By Erin Strecker
Updated July 19, 2012 at 06:26 PM EDT
Frank Ockenfels/AMC

Mad Men

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It’s an understatement to say Jared Harris’ character Lane had one tough year on Mad Men. (Spoiler Alert for those who haven’t seen the fifth season!) Lane’s season-long struggle culminated in his devastating final episode that saddened both the Sterling Cooper Draper Pryce crew, and fans who’ll have to adjust to a Pryce-less show when Mad Men returns.

A bright spot: Harris’ incredible work was noticed when, in addition to several other award nominations for Mad Men, the actor received an Emmy nod for Best Supporting Actor in a Drama. Harris got on the phone with EW from Wales to talk about Lane, his castmates’ work, and saying goodbye.


JARED HARRIS: I’m very excited! What a thrill; what a surprise.

How did you find out this morning?

I’m actually in Wales, visiting a friend of my Dad’s down here in Wales and I was actually cooking him lunch and a phone call came through and my girlfriend answered the phone, and she jumped up and down shrieking with joy, and then I got on the phone and I promptly forgot about the food I was cooking.

What does this nomination mean to you?

It’s a thrill. It’s a thrill for something like that to happen. I think at some point every actor has practiced their acceptance speech while they’re having a shower. It’s fun. I know that Matt [Weiner] and the people on the show decided to make the most out of Lane’s exit. And this all happened because he made that decision. And I’m lucky. I’m very fortunate to be the recipient of that.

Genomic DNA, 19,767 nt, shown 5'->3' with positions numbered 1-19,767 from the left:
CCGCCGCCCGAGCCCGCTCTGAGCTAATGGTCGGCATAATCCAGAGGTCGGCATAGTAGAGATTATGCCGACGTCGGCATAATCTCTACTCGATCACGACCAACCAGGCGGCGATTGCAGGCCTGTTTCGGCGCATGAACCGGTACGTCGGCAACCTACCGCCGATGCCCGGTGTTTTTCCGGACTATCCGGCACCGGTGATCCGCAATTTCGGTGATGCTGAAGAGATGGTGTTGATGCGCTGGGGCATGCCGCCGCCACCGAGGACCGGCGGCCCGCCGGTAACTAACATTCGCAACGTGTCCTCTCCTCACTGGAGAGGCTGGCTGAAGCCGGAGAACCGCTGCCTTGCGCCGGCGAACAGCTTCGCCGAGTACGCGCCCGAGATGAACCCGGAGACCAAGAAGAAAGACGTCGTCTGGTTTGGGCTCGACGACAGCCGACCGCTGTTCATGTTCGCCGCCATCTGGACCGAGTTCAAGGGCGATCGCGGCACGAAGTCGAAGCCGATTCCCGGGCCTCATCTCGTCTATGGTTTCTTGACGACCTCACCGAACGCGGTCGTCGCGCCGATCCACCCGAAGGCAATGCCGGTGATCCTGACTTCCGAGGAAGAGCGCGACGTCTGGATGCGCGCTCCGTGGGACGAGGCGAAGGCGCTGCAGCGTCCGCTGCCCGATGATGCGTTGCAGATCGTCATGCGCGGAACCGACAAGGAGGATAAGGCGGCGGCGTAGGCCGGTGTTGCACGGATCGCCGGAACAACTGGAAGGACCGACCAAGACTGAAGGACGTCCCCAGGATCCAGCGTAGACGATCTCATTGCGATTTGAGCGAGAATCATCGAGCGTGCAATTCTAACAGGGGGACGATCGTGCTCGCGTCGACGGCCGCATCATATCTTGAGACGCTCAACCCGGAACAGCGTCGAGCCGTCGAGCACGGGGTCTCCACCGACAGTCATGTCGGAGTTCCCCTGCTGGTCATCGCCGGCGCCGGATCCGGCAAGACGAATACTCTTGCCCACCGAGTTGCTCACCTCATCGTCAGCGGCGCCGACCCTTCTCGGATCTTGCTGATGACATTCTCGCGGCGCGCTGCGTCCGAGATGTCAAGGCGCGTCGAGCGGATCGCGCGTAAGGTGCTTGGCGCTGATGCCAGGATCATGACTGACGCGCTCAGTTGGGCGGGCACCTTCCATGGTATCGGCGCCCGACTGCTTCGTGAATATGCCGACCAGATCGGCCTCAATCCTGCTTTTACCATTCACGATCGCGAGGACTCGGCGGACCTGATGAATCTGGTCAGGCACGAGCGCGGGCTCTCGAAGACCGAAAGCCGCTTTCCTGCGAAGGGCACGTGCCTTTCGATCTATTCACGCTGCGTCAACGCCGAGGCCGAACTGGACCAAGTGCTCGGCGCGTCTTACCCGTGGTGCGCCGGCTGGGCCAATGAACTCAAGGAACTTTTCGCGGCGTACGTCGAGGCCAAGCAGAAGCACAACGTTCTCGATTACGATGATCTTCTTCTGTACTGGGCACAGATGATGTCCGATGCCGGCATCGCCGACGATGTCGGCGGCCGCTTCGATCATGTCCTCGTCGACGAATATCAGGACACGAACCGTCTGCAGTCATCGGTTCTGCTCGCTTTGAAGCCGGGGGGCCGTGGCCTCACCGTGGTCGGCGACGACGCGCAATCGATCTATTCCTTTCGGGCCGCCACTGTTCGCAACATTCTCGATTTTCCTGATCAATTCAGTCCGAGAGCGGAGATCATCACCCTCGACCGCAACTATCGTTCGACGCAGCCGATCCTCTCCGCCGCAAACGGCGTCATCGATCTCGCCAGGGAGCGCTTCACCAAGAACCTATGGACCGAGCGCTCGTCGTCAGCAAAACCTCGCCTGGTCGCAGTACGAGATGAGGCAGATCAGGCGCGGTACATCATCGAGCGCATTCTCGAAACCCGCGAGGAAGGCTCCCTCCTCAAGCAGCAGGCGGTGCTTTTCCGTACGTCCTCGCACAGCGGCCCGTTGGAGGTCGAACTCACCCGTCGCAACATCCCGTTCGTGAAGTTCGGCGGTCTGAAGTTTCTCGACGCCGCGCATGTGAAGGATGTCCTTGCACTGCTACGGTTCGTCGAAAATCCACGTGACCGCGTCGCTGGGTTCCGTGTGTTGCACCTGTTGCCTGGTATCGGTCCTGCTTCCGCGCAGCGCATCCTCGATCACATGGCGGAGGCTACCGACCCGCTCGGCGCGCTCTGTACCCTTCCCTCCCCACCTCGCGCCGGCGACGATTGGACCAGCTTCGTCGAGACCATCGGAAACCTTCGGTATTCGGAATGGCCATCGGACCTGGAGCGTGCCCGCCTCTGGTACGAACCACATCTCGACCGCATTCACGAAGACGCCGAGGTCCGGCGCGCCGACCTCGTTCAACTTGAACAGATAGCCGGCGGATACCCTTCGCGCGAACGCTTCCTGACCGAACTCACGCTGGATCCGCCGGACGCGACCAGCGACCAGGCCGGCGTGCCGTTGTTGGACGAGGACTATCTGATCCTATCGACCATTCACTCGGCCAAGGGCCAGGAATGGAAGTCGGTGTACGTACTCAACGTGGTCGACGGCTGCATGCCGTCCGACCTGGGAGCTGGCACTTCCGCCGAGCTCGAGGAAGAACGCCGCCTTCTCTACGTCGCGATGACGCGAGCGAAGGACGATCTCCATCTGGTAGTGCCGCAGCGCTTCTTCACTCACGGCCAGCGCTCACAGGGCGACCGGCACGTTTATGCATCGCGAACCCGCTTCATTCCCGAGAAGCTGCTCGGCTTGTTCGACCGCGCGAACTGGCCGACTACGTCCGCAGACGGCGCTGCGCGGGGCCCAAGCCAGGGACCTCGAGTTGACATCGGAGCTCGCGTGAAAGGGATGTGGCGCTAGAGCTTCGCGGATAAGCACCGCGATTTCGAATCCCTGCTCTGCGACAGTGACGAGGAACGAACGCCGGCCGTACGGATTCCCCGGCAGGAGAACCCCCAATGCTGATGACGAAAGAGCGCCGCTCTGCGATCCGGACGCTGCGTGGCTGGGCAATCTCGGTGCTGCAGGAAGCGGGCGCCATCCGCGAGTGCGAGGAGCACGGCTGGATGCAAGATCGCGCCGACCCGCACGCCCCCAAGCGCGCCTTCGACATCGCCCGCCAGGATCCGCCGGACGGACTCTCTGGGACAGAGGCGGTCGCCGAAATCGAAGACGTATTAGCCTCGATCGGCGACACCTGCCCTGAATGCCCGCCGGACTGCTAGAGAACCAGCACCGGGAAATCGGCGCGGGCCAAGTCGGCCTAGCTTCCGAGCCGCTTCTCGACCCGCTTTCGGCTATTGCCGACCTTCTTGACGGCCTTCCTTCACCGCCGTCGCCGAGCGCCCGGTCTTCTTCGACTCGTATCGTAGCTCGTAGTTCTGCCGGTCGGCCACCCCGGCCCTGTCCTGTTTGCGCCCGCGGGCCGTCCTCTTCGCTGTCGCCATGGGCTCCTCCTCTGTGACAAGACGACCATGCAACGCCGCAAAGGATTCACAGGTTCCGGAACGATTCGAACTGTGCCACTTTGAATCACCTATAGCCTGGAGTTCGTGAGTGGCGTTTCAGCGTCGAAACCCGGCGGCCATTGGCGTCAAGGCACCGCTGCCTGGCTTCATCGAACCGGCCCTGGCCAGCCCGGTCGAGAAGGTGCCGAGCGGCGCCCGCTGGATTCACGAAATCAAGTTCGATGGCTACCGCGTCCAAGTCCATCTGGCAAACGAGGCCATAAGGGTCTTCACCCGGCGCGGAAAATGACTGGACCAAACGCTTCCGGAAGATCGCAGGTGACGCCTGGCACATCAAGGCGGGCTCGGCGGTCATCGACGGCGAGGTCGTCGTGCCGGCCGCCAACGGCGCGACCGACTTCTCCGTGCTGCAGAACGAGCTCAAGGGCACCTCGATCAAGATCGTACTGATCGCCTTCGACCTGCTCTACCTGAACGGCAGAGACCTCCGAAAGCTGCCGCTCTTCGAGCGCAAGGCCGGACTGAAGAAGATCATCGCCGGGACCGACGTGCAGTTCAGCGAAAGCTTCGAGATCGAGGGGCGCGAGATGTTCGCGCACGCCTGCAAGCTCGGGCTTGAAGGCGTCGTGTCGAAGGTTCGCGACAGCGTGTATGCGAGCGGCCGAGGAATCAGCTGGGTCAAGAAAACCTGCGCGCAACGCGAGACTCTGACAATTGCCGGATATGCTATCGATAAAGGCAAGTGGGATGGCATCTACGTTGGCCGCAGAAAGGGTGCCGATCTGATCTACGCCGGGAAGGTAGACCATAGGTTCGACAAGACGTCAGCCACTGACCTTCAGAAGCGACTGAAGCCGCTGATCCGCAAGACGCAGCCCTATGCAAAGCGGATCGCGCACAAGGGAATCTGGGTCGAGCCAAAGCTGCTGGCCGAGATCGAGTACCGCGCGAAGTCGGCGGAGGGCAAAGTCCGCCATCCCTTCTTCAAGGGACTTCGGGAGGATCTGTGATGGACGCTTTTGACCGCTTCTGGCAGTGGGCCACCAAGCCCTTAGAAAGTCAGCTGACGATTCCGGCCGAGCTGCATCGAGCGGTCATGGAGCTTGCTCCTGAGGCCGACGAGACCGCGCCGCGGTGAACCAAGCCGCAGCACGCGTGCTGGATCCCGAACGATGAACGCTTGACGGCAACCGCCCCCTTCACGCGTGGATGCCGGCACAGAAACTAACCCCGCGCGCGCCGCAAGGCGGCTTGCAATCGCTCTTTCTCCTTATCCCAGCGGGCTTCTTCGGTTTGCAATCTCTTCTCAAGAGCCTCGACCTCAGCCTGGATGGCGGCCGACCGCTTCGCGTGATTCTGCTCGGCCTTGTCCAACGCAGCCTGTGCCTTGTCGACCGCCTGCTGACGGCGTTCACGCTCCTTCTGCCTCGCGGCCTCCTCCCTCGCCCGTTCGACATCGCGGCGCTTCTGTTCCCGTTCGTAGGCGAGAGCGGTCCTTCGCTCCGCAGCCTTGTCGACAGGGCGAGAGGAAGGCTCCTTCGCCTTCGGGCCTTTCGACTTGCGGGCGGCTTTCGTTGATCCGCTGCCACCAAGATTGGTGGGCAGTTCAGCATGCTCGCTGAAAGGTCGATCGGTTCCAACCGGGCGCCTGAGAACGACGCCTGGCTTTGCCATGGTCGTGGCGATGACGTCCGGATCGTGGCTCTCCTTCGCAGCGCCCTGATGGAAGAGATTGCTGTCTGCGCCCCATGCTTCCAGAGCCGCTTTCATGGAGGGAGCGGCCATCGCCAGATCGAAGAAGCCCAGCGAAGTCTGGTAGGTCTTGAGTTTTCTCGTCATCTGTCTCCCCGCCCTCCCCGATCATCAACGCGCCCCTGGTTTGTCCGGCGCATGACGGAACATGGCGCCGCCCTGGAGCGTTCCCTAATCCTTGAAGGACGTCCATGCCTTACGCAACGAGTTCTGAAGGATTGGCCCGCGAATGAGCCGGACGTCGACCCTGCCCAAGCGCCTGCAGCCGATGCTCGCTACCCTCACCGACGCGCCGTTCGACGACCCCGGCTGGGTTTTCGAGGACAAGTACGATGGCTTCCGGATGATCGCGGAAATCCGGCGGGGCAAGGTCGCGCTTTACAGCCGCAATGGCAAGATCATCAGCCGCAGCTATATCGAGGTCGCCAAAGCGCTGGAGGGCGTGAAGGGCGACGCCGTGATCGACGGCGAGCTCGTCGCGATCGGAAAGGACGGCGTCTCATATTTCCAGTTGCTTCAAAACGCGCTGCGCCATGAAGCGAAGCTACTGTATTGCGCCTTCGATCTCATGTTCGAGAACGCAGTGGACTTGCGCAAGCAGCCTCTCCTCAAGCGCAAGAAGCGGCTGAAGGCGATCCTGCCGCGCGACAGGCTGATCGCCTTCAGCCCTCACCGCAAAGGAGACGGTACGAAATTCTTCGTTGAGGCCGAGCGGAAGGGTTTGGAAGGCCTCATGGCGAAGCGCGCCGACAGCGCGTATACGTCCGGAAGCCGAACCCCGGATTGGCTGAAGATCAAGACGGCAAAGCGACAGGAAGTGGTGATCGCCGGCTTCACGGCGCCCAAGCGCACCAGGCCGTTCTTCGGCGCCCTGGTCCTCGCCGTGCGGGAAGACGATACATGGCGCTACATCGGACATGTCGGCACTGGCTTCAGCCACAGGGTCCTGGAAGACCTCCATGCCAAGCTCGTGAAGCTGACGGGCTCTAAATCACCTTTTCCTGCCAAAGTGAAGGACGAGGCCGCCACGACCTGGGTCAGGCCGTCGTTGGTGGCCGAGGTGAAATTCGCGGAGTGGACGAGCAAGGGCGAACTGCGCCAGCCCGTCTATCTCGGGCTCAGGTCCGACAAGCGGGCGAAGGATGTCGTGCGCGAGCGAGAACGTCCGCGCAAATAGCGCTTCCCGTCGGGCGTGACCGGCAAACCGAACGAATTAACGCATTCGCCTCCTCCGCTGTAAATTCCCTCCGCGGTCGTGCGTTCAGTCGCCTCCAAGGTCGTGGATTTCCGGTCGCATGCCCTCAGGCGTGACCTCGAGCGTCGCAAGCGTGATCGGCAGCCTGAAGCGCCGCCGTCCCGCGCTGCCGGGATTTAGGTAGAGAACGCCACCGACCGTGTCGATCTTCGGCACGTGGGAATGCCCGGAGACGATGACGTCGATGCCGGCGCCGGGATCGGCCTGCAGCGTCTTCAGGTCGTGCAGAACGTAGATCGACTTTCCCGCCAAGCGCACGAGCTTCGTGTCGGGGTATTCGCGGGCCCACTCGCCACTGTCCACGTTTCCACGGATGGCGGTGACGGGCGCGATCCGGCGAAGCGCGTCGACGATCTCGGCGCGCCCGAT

I imagine it’s kind of bittersweet, to have this recognition but also know it’s over for Lane.

Yeah, it is. It takes a little bit out of the sting of being let go. But only a little bit, I do have to say. It’s an incredible place to work. It’s one of those Catch-22 things, the fact that [Weiner] decided to let Lane go meant that I got two seasons worth of storylines this year. But on the other hand, it really has been the best place to go and work, and I won’t be working there anymore. I’m going to miss them all.

Many of your castmates were nominated as well.

They’re incredibly good! They’re amazingly good at what they do and good fun and very professional. I’m not surprised. I think Vincent Kartheiser does an amazing job, his character is less sympathetic so it’s harder to get nominated. His work is amazing. I think John Slattery’s work—he’s incredibly funny, and people don’t take comedy seriously. They think it’s easier to do, and it’s not. It’s much, much harder. And he does an amazing job with what he does. There are a lot of really, really good performances — Rich Sommer, Aaron Staton. And behind the scenes as well, the makeup and art department — it’s all top notch. And at the top of that is Matt Weiner on quality control. He has a very high standard for himself, and he sets the same bar for everybody else.

What are you looking forward to about the Emmys?

I’ve done [the Emmy thing] once before. I remember it being very long and it took a long time to get a drink! I’m looking forward to seeing everyone from the show. Getting together with them, it’s my last chance to see them all.

How will you celebrate today?

I’ve started already! I’ve started. As soon as that phone call came through we cracked open a bottle of wine and started to get drunk.

Read more:

Emmy Awards: Why Sherlock Holmes and various ‘girls’ make this a schizo but superb nominations list

Emmy snubs: What the Academy got right and wrong

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Mad Men

Jon Hamm stars as Don Draper in the Emmy-winning ’60s-set drama
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